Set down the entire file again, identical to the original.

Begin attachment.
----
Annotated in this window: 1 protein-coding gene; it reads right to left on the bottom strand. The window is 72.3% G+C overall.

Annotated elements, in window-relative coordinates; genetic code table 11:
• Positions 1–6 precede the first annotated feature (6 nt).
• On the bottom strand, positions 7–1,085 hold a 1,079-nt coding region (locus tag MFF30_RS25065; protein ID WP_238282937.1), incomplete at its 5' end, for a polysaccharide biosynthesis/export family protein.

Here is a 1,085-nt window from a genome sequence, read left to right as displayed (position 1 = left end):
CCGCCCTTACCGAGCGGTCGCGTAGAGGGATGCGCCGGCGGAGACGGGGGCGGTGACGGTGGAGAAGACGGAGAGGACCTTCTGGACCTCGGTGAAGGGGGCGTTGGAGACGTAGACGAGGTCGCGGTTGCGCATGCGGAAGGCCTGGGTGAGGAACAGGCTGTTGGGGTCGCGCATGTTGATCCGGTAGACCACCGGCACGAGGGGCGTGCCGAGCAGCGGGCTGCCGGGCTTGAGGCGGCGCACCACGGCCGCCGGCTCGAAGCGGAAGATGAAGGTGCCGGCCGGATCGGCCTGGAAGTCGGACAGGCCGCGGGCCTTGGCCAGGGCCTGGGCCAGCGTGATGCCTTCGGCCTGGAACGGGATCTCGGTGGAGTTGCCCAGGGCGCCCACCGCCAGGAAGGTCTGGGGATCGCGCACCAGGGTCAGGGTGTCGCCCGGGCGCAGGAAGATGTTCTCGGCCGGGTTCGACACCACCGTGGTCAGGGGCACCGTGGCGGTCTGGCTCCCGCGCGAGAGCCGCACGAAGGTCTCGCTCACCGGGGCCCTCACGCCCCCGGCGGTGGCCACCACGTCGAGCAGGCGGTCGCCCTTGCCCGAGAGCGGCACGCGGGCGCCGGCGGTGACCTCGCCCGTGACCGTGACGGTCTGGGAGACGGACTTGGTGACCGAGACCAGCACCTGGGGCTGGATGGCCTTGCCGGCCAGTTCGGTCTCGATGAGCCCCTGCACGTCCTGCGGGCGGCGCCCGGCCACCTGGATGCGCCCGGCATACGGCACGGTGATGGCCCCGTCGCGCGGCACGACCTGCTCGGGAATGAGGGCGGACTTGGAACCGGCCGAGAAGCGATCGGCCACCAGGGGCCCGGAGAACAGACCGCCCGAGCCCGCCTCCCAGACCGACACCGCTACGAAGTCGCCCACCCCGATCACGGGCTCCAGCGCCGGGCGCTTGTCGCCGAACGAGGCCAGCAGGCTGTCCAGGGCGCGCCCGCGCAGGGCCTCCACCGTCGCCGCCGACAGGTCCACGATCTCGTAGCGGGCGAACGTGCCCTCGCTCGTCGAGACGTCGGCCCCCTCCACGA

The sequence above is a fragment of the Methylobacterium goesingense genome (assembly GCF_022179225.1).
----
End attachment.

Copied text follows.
Annotated in this window: 1 protein-coding gene; it reads right to left on the bottom strand. The window is 72.3% G+C overall.

Annotated elements, in window-relative coordinates; genetic code table 11:
• Positions 1–6 precede the first annotated feature (6 nt).
• On the bottom strand, positions 7–1,085 hold a 1,079-nt coding region (locus tag MFF30_RS25065; protein ID WP_238282937.1), incomplete at its 5' end, for a polysaccharide biosynthesis/export family protein.

Here is a 1,085-nt window from a genome sequence, read left to right as displayed (position 1 = left end):
CCGCCCTTACCGAGCGGTCGCGTAGAGGGATGCGCCGGCGGAGACGGGGGCGGTGACGGTGGAGAAGACGGAGAGGACCTTCTGGACCTCGGTGAAGGGGGCGTTGGAGACGTAGACGAGGTCGCGGTTGCGCATGCGGAAGGCCTGGGTGAGGAACAGGCTGTTGGGGTCGCGCATGTTGATCCGGTAGACCACCGGCACGAGGGGCGTGCCGAGCAGCGGGCTGCCGGGCTTGAGGCGGCGCACCACGGCCGCCGGCTCGAAGCGGAAGATGAAGGTGCCGGCCGGATCGGCCTGGAAGTCGGACAGGCCGCGGGCCTTGGCCAGGGCCTGGGCCAGCGTGATGCCTTCGGCCTGGAACGGGATCTCGGTGGAGTTGCCCAGGGCGCCCACCGCCAGGAAGGTCTGGGGATCGCGCACCAGGGTCAGGGTGTCGCCCGGGCGCAGGAAGATGTTCTCGGCCGGGTTCGACACCACCGTGGTCAGGGGCACCGTGGCGGTCTGGCTCCCGCGCGAGAGCCGCACGAAGGTCTCGCTCACCGGGGCCCTCACGCCCCCGGCGGTGGCCACCACGTCGAGCAGGCGGTCGCCCTTGCCCGAGAGCGGCACGCGGGCGCCGGCGGTGACCTCGCCCGTGACCGTGACGGTCTGGGAGACGGACTTGGTGACCGAGACCAGCACCTGGGGCTGGATGGCCTTGCCGGCCAGTTCGGTCTCGATGAGCCCCTGCACGTCCTGCGGGCGGCGCCCGGCCACCTGGATGCGCCCGGCATACGGCACGGTGATGGCCCCGTCGCGCGGCACGACCTGCTCGGGAATGAGGGCGGACTTGGAACCGGCCGAGAAGCGATCGGCCACCAGGGGCCCGGAGAACAGACCGCCCGAGCCCGCCTCCCAGACCGACACCGCTACGAAGTCGCCCACCCCGATCACGGGCTCCAGCGCCGGGCGCTTGTCGCCGAACGAGGCCAGCAGGCTGTCCAGGGCGCGCCCGCGCAGGGCCTCCACCGTCGCCGCCGACAGGTCCACGATCTCGTAGCGGGCGAACGTGCCCTCGCTCGTCGAGACGTCGGCCCCCTCCACGA

The sequence above is a fragment of the Methylobacterium goesingense genome (assembly GCF_022179225.1).